Marketing Your Open
• 30 years in tech: documentation, customer support,
community, open source, books, articles, blogs,
videos, and, yes, marketing.
• Lots more about me – mostly not tech – at
What you’ll learn in this talk
• What is marketing (for open source)
• Why you need it
• How to do it
• A general-purpose tracer written by Steven Rostedt.
• Integrated directly into the Linux kernel since 2008.
• Great technology, great code, great documentation.
• Critically important: it was in mainline Linux.
• But, by 2014, practically no one had heard of it and
no one used it.
• Based on Berkeley Packet Filter (1992).
• PLUMgrid extended BPF (eBPF) to do software-
defined networking, and added tracing features.
• PLUMgrid is no more, but eBPF is in Linux.
• Provides programmatic capabilities
necessary for an advanced tracer.
• bcc: a front end for BPF.
Moral of the Story
• Four tracers:
All good, two well known, two not.
• The difference is marketing.
What is marketing?
“The process or technique of promoting, selling,
and distributing a product or service.”
“Why does my open
source project need
What does it mean to market open source?
You’re not selling “stuff.”
You’re selling ideas.
You’re asking people to dedicate something
valuable – their time and attention
– to your ideas.
• The basic code
– Architected for participation
• Examples and sample code
• Good documentation is ABSOLUTELY
• It can also be very hard to achieve.
• How to’s, blueprints, architectures, and other technical
• Videos & Screencasts
• Articles and Press (trade press, scholarly journals,
How-To’s, Blueprints, Architectures, etc.
• Good documentation explains what you can do
with the software: commands, parameters, how
to interpret output.
• This is necessary, but not sufficient.
• Other kinds of technical content are needed
explain how and why to use it.
A note about white papers
• Have an even worse rep than marketing in
• Nowadays tend to be aimed at C-level execs.
• …which may be relevant to your project,
especially if you are going after an enterprise
• Yes, have one!
• News and technical posts are both appropriate.
• There is no canonical length.
• If you’re not a great writer (that’s ok, most
people aren’t), get help.
• Videos of people (talking).
• Not “slick” may be more
• YouTube is your friend.
• Attention spans are short.
Video and Screencasts
Articles and Press
• Communications of the ACM
• USENIX ;login:
• Get PR help with this. Getting
press coverage is an art, not a
• Yes, PR does still matter.
• Great marketing tool.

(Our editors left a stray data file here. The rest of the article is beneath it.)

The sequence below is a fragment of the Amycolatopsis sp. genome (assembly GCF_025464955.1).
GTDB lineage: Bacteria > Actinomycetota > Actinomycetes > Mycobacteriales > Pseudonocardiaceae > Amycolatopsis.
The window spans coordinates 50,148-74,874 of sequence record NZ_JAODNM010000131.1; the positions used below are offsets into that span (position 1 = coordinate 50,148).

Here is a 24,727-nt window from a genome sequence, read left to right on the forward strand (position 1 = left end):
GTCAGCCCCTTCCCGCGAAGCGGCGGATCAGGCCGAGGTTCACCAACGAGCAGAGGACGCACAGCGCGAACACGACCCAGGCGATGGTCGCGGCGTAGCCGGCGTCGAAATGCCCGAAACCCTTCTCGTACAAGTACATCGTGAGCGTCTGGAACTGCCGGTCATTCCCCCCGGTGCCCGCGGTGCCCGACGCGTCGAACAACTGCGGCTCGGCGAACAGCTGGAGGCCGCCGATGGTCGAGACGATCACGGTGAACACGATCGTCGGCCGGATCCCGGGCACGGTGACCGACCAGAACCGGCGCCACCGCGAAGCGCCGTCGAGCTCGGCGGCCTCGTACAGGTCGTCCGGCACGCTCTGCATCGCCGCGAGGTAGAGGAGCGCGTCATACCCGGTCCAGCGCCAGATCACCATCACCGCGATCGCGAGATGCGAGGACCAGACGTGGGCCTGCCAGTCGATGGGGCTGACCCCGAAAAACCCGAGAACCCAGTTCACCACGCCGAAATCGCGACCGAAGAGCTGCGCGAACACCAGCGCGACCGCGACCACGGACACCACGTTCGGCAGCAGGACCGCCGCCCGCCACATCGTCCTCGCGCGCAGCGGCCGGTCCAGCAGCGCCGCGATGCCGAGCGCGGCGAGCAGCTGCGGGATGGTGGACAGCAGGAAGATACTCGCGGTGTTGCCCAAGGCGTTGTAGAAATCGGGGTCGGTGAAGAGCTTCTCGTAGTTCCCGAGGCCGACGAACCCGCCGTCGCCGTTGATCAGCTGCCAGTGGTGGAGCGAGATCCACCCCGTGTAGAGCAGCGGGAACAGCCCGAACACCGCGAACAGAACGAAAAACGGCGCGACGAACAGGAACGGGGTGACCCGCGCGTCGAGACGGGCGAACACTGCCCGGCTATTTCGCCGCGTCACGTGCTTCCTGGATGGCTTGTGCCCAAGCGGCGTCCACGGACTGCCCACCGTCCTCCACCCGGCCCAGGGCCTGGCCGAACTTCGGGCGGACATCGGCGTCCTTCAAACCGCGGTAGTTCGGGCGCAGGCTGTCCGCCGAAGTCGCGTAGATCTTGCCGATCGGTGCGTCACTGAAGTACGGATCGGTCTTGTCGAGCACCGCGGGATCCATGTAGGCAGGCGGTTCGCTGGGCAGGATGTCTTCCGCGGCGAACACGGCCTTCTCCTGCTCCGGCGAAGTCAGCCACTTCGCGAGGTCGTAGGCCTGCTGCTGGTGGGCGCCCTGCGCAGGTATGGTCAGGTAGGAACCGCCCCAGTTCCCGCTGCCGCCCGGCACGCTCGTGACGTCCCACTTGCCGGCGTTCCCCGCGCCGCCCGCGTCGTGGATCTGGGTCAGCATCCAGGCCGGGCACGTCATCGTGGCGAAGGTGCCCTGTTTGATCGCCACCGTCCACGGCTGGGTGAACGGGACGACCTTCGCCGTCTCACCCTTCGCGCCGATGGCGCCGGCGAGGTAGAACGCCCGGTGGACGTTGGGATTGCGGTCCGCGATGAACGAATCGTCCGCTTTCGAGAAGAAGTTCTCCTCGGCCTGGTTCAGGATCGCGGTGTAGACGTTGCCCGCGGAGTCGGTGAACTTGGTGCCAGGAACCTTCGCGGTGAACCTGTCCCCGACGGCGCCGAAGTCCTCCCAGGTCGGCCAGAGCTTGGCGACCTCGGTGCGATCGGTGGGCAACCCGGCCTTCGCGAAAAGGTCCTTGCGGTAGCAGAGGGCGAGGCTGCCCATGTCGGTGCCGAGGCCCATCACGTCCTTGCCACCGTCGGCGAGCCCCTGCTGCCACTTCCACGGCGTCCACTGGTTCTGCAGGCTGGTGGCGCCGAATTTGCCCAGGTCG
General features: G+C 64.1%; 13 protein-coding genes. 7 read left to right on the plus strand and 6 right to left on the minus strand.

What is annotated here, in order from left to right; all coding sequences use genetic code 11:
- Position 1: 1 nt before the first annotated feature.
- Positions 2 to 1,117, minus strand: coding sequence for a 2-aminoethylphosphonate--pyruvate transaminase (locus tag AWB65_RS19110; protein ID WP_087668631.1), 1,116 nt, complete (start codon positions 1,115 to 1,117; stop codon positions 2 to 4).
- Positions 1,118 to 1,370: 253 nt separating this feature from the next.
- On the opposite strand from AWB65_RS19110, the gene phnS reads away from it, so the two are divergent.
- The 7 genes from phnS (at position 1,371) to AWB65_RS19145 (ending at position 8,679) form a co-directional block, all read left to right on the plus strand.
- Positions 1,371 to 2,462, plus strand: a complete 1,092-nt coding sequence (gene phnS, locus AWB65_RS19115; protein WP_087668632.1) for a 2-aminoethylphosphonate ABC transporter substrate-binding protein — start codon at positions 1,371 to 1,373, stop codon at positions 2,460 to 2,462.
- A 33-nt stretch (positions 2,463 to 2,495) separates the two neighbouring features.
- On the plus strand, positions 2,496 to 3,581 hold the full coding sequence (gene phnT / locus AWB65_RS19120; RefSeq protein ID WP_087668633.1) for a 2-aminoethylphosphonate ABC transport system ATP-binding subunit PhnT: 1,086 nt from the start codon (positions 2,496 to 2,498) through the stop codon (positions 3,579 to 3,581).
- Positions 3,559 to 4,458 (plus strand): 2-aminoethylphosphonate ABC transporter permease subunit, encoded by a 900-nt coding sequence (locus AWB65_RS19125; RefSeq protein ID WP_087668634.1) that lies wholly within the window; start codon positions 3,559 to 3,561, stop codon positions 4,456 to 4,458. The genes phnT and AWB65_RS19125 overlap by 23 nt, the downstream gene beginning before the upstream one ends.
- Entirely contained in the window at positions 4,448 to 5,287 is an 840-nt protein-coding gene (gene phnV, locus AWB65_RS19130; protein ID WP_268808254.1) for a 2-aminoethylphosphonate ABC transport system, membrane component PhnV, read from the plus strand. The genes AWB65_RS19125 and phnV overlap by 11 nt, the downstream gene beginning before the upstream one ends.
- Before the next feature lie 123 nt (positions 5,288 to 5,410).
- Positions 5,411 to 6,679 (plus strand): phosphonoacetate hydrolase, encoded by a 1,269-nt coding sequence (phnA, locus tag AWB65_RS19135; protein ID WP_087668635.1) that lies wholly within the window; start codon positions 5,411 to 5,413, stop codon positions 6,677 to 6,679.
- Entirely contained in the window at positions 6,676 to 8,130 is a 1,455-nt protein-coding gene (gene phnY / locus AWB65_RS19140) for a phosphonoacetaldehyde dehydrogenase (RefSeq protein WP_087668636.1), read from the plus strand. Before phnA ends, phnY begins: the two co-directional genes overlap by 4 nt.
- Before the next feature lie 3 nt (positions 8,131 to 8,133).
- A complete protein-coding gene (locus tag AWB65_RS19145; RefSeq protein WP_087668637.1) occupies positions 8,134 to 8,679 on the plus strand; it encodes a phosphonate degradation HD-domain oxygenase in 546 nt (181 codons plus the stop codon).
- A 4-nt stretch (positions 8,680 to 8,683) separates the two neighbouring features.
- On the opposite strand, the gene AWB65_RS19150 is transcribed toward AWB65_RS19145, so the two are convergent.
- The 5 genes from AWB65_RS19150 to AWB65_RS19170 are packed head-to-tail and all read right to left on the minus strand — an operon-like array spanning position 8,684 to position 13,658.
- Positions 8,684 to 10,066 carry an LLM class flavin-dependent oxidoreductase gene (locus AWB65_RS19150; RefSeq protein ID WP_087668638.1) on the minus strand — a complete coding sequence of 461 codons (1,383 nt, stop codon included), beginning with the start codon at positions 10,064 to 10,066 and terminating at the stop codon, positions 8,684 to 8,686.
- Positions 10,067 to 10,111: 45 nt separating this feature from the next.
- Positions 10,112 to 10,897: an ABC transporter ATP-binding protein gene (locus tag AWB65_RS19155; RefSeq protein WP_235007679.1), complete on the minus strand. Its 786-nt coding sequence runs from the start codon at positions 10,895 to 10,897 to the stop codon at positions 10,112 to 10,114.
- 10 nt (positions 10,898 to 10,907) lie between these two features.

• Possibly a great career
• Tons of work.
• Never write a book for
Time needed to create different kinds of content:
• Informal talk (video it!): 10 mins-1 hour, not counting
video edit time
• Blog post: 1-10 hours
• Formal presentation: 3-10 hours
• Published article: 3-30 hours
• Technical paper: 5-50 hours
• Book: 2000 hours
Shortcuts to Developing Content
• Bug database
• Email threads
• irc/Slack discussions
• Code comments
• Rule of thumb: if you have to answer the same
question more than 3 times, put the answer
somewhere easy to find (FAQ, blog post, wiki).
Places to put content
• GitHub repo (necessary, but not sufficient)
• GitHub pages
• Other website and/or wiki
• Project names
• Use keywords, tags, and categories:
– GitHub topics
– Blog tags and categories
– YouTube tags
– SEO keywords
Meetups, talks, and conferences
• Are a source of content.
• Help with community building.
• Earned speaking slots > paid ones.
• Start small / local, work your way up to large
national and international conferences.
• Can’t do them all? Have technical evangelists.
• Run your own conference?
• Whatever else comes along
• Mailing lists
• Code of conduct
“Around 50 percent of respondents had witnessed
bad behavior in open source, and they said that's
often enough to keep them away from a particular
project or community.”
Wired on the GitHub Open Source Survey
The newbie experience
• Getting started materials
• Responsiveness and friendliness
• Losing responsiveness
• Forgetting or alienating your founding
• Marketing is not evil.
• You may already be doing marketing – you just
don’t think of it that way.
• The marketing appropriate for open source is
mostly stuff you’re comfortable with, and
probably also good at already.
• Ask for help.